It’s June again. My first Pride was here, now years ago, in the Bay. The person I was dating at the time, I wasn’t really dating: a relationship status almost as cliche as traveling hundreds of miles to spend Pride in San Francisco. What can I say, I try to check all the boxes. But I was really in love then — with her, and with the idea of Pride. An implication, I suppose, of being young and optimistic about queer futures. And of having sex for the first time, of course. Which felt, maybe stupidly, revolutionary to me.
That June, my now ex and I watched the crowds go by from Yerba Buena Gardens, as thousands of people pushed their way a few blocks in either direction (to Market on one side, Folsom on the other) to Snapchat the floats rolling by. And among them, cops. Cops on motorcycles, cops on foot. Cops in cars, flying rainbow flags out their bulletproof windows. Paradegoers, too, posing with cops: a police state selfie fest.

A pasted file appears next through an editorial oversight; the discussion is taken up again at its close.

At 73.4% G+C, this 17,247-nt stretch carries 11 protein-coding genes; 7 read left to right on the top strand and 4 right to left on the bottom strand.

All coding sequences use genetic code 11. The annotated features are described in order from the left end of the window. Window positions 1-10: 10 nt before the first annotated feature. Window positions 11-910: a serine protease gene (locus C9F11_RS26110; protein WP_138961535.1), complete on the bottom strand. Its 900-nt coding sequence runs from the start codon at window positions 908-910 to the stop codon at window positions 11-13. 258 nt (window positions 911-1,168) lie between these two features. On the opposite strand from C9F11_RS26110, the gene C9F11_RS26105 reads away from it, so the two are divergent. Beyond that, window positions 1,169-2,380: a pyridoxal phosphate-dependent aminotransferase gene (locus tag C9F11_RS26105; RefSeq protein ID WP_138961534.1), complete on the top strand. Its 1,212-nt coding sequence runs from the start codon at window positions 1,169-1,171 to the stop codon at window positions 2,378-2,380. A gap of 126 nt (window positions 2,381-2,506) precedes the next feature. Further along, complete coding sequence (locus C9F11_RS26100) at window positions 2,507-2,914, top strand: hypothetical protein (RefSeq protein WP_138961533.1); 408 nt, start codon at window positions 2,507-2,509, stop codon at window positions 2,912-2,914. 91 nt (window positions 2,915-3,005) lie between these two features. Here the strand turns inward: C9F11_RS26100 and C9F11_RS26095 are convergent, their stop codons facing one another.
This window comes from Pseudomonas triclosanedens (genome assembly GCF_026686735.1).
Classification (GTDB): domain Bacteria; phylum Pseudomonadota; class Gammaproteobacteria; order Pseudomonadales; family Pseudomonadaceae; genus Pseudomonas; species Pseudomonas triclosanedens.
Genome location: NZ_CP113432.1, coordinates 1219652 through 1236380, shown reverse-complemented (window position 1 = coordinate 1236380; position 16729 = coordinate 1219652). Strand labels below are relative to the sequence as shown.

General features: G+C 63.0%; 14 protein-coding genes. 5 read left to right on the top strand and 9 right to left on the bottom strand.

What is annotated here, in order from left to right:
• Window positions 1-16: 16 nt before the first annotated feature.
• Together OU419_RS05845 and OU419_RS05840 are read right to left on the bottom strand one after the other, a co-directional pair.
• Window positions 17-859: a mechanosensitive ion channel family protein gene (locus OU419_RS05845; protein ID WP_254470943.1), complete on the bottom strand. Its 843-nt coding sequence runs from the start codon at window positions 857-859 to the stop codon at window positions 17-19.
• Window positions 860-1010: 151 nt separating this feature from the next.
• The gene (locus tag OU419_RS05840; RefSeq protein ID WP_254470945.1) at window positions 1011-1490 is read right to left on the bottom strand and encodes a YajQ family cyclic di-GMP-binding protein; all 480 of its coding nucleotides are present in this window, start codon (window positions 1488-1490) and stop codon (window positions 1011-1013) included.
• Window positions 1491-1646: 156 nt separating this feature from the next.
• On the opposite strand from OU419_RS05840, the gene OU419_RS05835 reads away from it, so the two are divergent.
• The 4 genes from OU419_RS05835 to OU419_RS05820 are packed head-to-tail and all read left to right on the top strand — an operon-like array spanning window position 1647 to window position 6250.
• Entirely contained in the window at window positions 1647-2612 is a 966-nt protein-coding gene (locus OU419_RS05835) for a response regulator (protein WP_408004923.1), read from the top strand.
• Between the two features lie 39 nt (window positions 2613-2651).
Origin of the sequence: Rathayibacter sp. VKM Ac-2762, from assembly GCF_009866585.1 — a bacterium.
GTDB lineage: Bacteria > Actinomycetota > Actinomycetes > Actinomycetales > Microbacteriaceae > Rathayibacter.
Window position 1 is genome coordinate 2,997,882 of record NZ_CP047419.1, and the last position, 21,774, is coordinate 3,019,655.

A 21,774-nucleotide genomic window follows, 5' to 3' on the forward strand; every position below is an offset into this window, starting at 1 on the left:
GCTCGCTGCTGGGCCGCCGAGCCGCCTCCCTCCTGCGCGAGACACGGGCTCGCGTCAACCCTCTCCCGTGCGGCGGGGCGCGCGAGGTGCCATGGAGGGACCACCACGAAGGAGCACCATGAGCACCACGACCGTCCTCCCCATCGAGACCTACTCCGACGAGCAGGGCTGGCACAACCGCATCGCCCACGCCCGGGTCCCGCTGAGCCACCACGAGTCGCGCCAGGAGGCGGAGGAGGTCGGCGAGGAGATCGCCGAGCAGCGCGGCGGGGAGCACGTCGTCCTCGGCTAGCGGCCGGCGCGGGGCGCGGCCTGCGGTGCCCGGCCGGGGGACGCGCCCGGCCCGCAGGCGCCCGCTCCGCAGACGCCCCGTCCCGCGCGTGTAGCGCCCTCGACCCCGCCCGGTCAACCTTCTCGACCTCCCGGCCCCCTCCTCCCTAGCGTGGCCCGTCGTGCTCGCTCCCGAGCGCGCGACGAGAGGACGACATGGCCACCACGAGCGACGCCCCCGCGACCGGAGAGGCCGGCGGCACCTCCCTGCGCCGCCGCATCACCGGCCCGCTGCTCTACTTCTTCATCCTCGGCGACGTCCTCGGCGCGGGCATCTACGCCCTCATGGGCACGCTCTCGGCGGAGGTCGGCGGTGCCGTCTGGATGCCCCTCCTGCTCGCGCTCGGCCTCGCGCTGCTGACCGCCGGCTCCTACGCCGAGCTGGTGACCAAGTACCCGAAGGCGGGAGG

I found myself remembering this, recently, while reading. In truth, I don’t often think about Pride anymore. At least not the parade. I’ve tried my best to find other places where queer gathering can occur without the capital and so-called “crowd control.” But nevertheless, Pride returned to my consciousness by way of Los Angeles.
LA Pride has made headlines this week. Though the parade was initially canceled in light of the coronavirus, the killing of George Floyd by Minneapolis police and subsequent worldwide outcry prompted Pride organizers to reinstate and rebrand the event as a Black Lives Matter solidarity protest in the spirit of Stonewall, the now-canonical riot led by trans women of color interested in not only a queer politic, but also an anti-racist one. Marsha P. Johnson and Sylvia Rivera are among the best known of this moment-turned-movement, one that first and foremost condemned police violence. Which is a phrase we might think twice about: There is no police without violence. Together, the words are redundant.